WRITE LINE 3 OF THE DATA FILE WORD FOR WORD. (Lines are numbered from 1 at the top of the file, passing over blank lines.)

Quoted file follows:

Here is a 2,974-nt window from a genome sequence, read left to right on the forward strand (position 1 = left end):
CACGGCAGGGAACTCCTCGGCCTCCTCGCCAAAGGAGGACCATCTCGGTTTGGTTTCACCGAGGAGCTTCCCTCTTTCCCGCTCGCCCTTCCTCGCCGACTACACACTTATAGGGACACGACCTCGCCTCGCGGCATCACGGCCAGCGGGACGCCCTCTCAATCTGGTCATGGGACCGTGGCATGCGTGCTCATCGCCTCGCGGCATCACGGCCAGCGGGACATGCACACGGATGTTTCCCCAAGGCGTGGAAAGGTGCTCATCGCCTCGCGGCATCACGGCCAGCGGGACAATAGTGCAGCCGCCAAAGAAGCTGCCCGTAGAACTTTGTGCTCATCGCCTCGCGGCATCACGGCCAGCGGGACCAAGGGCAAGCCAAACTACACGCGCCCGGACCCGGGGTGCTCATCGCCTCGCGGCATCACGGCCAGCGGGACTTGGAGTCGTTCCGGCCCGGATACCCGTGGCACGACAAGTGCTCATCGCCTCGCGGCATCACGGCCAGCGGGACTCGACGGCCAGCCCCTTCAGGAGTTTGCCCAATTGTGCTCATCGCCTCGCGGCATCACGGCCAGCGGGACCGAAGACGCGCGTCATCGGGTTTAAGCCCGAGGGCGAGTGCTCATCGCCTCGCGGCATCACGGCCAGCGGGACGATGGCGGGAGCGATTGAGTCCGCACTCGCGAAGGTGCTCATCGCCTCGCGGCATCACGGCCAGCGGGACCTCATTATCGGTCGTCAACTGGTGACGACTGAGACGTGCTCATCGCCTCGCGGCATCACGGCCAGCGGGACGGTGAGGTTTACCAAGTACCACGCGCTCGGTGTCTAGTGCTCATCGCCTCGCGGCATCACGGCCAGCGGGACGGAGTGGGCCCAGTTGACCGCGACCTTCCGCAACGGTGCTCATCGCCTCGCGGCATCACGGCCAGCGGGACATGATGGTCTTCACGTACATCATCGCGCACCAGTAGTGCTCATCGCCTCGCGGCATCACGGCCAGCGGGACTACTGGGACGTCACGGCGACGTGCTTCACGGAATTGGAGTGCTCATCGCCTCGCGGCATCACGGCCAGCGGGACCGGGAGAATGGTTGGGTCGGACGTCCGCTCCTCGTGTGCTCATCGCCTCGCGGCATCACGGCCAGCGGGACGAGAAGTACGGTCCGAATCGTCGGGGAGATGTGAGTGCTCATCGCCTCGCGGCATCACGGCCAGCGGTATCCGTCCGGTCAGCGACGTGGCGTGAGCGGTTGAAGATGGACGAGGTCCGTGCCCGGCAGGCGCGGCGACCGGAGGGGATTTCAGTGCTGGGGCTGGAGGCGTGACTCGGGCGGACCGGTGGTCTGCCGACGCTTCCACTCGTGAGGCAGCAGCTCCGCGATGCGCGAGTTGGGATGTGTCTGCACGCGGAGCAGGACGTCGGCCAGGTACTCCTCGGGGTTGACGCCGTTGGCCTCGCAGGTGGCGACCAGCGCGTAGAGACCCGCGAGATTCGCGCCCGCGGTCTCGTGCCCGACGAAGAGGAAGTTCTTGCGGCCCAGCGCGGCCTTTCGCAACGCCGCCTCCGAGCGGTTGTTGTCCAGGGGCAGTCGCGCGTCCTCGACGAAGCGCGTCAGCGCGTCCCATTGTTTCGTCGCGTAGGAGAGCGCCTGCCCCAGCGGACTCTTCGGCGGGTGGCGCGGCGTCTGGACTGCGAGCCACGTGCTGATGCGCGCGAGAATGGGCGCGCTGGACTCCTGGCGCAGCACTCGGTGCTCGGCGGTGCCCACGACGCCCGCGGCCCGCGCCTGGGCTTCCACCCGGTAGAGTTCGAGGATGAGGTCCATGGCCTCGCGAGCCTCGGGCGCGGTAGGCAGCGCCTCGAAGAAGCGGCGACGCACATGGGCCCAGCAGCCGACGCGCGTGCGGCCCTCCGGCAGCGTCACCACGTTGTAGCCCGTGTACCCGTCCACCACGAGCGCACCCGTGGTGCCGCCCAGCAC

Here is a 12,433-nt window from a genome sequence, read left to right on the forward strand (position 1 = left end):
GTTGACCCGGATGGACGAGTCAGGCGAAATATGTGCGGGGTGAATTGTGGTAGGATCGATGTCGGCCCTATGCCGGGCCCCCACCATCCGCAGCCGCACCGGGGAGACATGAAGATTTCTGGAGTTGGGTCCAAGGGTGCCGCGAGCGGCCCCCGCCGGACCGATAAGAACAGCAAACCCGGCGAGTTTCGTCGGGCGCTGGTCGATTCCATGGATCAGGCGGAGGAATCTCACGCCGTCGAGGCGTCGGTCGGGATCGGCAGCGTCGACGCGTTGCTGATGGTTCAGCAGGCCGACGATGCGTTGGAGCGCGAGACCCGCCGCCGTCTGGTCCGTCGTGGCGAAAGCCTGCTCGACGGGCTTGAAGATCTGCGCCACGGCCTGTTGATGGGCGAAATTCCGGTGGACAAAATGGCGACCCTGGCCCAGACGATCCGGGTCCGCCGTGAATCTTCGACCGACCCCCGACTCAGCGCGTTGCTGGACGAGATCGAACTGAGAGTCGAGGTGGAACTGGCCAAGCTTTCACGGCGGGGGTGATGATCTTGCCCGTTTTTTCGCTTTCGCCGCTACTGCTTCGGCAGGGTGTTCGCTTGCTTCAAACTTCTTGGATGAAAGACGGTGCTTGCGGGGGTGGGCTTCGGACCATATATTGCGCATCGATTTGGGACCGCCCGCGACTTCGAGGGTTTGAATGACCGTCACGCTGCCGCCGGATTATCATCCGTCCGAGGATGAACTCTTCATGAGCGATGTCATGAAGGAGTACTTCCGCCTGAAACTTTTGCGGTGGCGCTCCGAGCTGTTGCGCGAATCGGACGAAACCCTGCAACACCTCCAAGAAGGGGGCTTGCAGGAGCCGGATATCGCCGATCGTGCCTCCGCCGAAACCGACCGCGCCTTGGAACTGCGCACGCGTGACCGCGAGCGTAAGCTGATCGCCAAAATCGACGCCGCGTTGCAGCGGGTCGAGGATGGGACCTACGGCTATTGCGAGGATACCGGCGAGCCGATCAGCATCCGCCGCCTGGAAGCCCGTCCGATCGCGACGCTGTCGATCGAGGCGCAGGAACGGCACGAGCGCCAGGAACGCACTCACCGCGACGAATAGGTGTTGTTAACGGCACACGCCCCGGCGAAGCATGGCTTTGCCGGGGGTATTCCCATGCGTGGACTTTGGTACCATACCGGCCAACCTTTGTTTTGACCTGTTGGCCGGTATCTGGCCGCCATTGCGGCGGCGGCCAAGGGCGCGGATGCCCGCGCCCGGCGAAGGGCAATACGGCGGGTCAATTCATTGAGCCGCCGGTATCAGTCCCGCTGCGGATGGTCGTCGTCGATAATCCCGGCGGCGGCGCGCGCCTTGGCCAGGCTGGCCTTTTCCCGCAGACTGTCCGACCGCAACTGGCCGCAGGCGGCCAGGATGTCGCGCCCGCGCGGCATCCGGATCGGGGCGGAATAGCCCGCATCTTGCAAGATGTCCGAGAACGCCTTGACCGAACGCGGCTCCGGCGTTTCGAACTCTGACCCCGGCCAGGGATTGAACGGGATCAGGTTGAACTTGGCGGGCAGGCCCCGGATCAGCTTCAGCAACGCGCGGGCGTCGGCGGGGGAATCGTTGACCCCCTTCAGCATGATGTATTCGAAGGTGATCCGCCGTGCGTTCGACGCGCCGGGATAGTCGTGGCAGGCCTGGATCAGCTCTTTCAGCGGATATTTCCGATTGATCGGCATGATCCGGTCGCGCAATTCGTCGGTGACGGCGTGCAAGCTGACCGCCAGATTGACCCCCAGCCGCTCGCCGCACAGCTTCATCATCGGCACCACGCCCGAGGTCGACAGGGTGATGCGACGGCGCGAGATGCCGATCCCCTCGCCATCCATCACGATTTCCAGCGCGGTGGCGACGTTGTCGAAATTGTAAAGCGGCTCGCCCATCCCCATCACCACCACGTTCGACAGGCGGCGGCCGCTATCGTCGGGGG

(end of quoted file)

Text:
Here is a 12,433-nt window from a genome sequence, read left to right on the forward strand (position 1 = left end):